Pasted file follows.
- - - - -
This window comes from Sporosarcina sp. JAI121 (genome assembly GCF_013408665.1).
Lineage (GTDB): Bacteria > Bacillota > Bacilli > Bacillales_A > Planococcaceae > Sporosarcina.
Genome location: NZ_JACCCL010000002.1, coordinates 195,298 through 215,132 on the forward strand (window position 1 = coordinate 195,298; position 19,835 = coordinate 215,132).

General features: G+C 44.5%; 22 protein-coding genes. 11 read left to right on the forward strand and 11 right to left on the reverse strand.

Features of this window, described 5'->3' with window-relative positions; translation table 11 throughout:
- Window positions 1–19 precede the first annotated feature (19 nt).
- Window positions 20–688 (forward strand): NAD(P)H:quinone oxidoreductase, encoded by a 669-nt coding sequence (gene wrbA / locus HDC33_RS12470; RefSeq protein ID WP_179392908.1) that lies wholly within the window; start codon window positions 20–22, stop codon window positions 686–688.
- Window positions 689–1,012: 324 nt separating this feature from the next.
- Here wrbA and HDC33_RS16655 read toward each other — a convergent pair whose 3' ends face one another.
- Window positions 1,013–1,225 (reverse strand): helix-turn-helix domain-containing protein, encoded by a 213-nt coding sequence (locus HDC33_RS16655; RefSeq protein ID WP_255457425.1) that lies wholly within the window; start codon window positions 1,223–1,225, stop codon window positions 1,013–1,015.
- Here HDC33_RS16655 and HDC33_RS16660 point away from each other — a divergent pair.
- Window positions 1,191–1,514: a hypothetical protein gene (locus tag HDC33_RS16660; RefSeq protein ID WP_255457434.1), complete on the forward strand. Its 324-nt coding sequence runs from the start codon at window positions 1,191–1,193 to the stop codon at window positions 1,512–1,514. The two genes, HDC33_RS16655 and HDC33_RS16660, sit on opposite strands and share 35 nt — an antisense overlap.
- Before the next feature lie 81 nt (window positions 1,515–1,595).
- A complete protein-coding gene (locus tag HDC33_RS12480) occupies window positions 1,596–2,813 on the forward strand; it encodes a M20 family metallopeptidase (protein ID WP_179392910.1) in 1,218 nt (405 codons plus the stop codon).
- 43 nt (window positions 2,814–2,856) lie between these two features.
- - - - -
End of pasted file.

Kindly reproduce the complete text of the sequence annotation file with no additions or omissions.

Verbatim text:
This window comes from Sporosarcina sp. JAI121 (genome assembly GCF_013408665.1).
Lineage (GTDB): Bacteria > Bacillota > Bacilli > Bacillales_A > Planococcaceae > Sporosarcina.
Genome location: NZ_JACCCL010000002.1, coordinates 195,298 through 215,132 on the forward strand (window position 1 = coordinate 195,298; position 19,835 = coordinate 215,132).

General features: G+C 44.5%; 22 protein-coding genes. 11 read left to right on the forward strand and 11 right to left on the reverse strand.

Features of this window, described 5'->3' with window-relative positions; translation table 11 throughout:
- Window positions 1–19 precede the first annotated feature (19 nt).
- Window positions 20–688 (forward strand): NAD(P)H:quinone oxidoreductase, encoded by a 669-nt coding sequence (gene wrbA / locus HDC33_RS12470; RefSeq protein ID WP_179392908.1) that lies wholly within the window; start codon window positions 20–22, stop codon window positions 686–688.
- Window positions 689–1,012: 324 nt separating this feature from the next.
- Here wrbA and HDC33_RS16655 read toward each other — a convergent pair whose 3' ends face one another.
- Window positions 1,013–1,225 (reverse strand): helix-turn-helix domain-containing protein, encoded by a 213-nt coding sequence (locus HDC33_RS16655; RefSeq protein ID WP_255457425.1) that lies wholly within the window; start codon window positions 1,223–1,225, stop codon window positions 1,013–1,015.
- Here HDC33_RS16655 and HDC33_RS16660 point away from each other — a divergent pair.
- Window positions 1,191–1,514: a hypothetical protein gene (locus tag HDC33_RS16660; RefSeq protein ID WP_255457434.1), complete on the forward strand. Its 324-nt coding sequence runs from the start codon at window positions 1,191–1,193 to the stop codon at window positions 1,512–1,514. The two genes, HDC33_RS16655 and HDC33_RS16660, sit on opposite strands and share 35 nt — an antisense overlap.
- Before the next feature lie 81 nt (window positions 1,515–1,595).
- A complete protein-coding gene (locus tag HDC33_RS12480) occupies window positions 1,596–2,813 on the forward strand; it encodes a M20 family metallopeptidase (protein ID WP_179392910.1) in 1,218 nt (405 codons plus the stop codon).
- 43 nt (window positions 2,814–2,856) lie between these two features.